From the sawmills, to the shelves of your favorite hardware store, lumber has been quite the celebrity this past year, as the price tag increased over 200%. The debate that has been flooding the internet is whether or not there was price gouging going on or was it simply a lack of inventory.
From the sawmills, to the shelves of your favorite hardware store, lumber has been quite the celebrity this past year, as the price tag increased over 200%. The debate that has been flooding the internet is whether or not there was price gouging going on or was it simply a lack of inventory due to the shut down of operations at the beginning of the pandemic and/or the demand simply increasing due to sellers getting sick of their homes during quarantine and having covid relief funds to make some changes.
I’m going to break down how and why this happened, as well as how this news will affect the future housing market.
Before I jump into the nitty gritty of this video, the only reason I mentioned the debate going on between price gouging and a lumber shortage is because my last video about the lumber shortage and inflation (which I will link in the description below) caused a stir of debates between people in the comment section, some being in the lumber industry.
I noticed that most of the comments weren’t leaning one way over the other. But in fact, the debate almost seemed as if it was down the middle or leaning one way to the slightest. After analyzing what each person had said, it’s clear the lumber situation wasn’t consistent in every single market. Yes, the prices increased to a certain extent, but other lumber yards had no lumber while others had stockpiles.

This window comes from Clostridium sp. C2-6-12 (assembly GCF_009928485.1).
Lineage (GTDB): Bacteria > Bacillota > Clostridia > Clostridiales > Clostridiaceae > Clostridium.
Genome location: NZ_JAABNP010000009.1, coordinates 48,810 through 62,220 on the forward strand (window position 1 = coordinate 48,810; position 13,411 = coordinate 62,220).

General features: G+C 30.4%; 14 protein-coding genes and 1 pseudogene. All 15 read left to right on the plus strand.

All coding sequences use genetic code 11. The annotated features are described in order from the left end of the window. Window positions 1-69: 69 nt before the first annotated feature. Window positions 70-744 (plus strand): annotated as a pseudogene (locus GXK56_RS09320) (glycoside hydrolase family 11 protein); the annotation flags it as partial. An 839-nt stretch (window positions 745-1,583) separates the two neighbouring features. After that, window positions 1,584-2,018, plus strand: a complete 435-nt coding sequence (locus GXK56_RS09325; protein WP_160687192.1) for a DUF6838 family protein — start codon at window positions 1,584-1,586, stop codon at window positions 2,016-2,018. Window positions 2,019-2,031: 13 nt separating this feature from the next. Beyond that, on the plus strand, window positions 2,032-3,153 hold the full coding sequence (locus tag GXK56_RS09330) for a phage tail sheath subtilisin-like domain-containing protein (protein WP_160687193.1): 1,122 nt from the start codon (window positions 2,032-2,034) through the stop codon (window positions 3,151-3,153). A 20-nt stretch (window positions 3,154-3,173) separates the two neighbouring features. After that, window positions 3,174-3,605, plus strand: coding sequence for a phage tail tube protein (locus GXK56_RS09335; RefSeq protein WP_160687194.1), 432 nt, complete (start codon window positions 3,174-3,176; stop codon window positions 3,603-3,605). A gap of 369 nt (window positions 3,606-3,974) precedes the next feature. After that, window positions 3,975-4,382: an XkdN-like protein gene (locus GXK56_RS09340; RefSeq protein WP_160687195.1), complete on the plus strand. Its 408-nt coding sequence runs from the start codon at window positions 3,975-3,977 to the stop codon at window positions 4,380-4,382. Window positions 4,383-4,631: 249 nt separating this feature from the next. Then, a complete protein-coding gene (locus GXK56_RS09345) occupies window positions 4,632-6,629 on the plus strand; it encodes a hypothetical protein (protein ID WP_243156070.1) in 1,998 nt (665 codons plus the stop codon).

Some people said it was price gouging, other people blamed the DIYers, while others simply said it was a true lumber supply shortage. Let’s just say, at the end of the day, it’s nice to see headlines that read “lumber prices are falling fast.”
Lumber prices averaged $400 per thousand board feet between 2009 and 2019, but according to the wall street journal, July shipments of lumber were priced at $1,009.90 per thousand board feet, down nearly 41% from the record high $1,711.20 seen in early May. Some shipments were even seen to be lower than $1,000.
The lumber pricing service Random lengths, stated that its framing composite index which tracks on spot sales, dropped from $122 to $1,324, which was its biggest ever weekly decline. Random lengths said this came after a $124 rise in the first week of May. Sawmill managers had a tough time providing their customers with price quotes as the index dropped once again another $114 to $1,210.
Economists and investors everywhere wondered if this drastic increase in lumber prices would destroy the housing market, as builders raised their home prices and many of them simply stopped construction before the studs were put in. Which brings us to the question everyone is asking, what drove these lumber prices down?
Just like some people in the comment section were preaching on my other video, homebuilders and DIYers simply stopped purchasing lumber after seeing how outrageous the price tag has been month over month. That’s why it’s quite obvious why new construction of homes has been down 8.8% in May from the 14-year high in March.